Learning to Innovate: The Role of Ambidexterity, Standard, and Decision Process

Maggie Mei

    Research output: Book/ReportPh.D. thesisResearch

    2 Downloads (Pure)

    Abstract

    Innovation is the engine of sustained organizational performance and is central to organizations’ competitive advantage. In an effort to understand how to foster innovation at firms, extant research has highlighted the role of organizational learning in shaping innovation capabilities at firms. Motivated by
    the importance of innovation, this PhD dissertation aims to improve our understanding of the complex relationship between organizational learning and innovation capabilities at firms.
    The dissertation consists of three studies using various datasets and methodologies that investigate the relationship between organizational learning and innovation creation in an organizational context. Taking a nuanced view of organizational learning, the dissertation investigates
    how three different organizational learning processes could affect innovation creation at the firm level and project level. Specifically, essay 1 focuses on how to manage ambidextrous learning for superior radical and incremental innovation capabilities; essay 2 examines how learning through knowledge
    sharing in the context of standard setting impacts on firms’ innovation performance; and essay 3 moves down to project level and explores how and when strategic decision comprehensiveness can affect new product development performance.
    Taken together, though examining three separate approaches that firms employ to manage organizational learning for innovation creation, the three studies in this dissertation collectively contribute to the understanding of managing organizational learning for innovation creation at firms. The three studies in this dissertation show how three prominent organizational learning processes impact on firms’ innovation performance. Furthermore, the studies in this dissertation emphasize that there are limitation and boundary conditions for different organizational learning processes.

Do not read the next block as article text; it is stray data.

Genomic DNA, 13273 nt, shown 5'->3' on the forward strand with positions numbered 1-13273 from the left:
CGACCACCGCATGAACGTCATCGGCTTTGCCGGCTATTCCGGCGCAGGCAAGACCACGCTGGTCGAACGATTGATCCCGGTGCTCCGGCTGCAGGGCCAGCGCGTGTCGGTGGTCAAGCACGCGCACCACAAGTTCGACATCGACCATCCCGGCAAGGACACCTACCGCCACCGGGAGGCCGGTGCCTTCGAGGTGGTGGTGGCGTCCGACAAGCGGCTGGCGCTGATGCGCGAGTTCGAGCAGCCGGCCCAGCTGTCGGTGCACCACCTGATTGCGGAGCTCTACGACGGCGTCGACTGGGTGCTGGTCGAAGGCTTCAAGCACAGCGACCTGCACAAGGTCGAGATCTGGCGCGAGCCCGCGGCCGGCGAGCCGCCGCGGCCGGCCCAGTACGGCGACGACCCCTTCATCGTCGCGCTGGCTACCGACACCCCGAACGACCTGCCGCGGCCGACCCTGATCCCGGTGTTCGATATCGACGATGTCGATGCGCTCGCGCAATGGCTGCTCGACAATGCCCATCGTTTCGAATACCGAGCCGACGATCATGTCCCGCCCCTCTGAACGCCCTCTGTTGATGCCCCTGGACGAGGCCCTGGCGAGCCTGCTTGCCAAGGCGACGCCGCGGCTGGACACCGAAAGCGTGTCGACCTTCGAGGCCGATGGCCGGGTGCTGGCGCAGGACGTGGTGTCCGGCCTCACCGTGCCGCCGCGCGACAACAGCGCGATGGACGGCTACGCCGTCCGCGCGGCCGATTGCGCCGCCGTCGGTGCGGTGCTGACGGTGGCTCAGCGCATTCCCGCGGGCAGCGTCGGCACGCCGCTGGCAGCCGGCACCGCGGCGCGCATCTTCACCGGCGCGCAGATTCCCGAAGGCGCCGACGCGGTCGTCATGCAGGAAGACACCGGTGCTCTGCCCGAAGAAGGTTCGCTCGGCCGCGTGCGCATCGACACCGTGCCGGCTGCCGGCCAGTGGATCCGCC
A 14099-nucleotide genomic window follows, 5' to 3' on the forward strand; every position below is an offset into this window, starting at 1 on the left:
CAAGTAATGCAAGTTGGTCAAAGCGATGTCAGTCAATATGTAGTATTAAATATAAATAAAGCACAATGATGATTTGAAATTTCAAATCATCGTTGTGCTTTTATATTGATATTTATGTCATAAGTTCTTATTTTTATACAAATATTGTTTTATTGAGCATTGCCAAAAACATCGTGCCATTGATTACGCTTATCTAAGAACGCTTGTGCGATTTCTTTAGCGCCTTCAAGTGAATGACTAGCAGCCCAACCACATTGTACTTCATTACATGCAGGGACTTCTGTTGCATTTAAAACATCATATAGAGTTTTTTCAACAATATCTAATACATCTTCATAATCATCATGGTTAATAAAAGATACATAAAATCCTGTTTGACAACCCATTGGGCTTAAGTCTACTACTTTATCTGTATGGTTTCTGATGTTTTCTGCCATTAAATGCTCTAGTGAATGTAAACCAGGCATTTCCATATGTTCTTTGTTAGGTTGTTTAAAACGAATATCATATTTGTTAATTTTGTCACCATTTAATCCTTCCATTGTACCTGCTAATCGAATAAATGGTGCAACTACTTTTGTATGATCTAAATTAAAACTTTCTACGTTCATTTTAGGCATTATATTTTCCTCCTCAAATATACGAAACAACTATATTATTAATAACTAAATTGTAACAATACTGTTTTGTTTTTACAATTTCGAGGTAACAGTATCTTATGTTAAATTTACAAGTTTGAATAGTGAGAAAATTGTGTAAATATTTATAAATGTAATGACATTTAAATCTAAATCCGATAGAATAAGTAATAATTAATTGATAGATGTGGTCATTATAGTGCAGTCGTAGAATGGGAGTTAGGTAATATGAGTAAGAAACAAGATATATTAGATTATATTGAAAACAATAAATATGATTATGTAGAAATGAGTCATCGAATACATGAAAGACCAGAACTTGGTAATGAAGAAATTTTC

Original languageEnglish
    Place of PublicationFrederiksberg
    PublisherCopenhagen Business School [Phd]
    Number of pages172
    ISBN (Print)9788793155145
    ISBN (Electronic)9788793155152
    Publication statusPublished - 2014
    SeriesPhD series
    Number07.2014
    ISSN0906-6934

    Cite this

    Mei, M. (2014). Learning to Innovate: The Role of Ambidexterity, Standard, and Decision Process. Frederiksberg: Copenhagen Business School [Phd]. PhD series, No. 07.2014
    Mei, Maggie. / Learning to Innovate : The Role of Ambidexterity, Standard, and Decision Process. Frederiksberg : Copenhagen Business School [Phd], 2014. 172 p. (PhD series; No. 07.2014).
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    title = "Learning to Innovate: The Role of Ambidexterity, Standard, and Decision Process",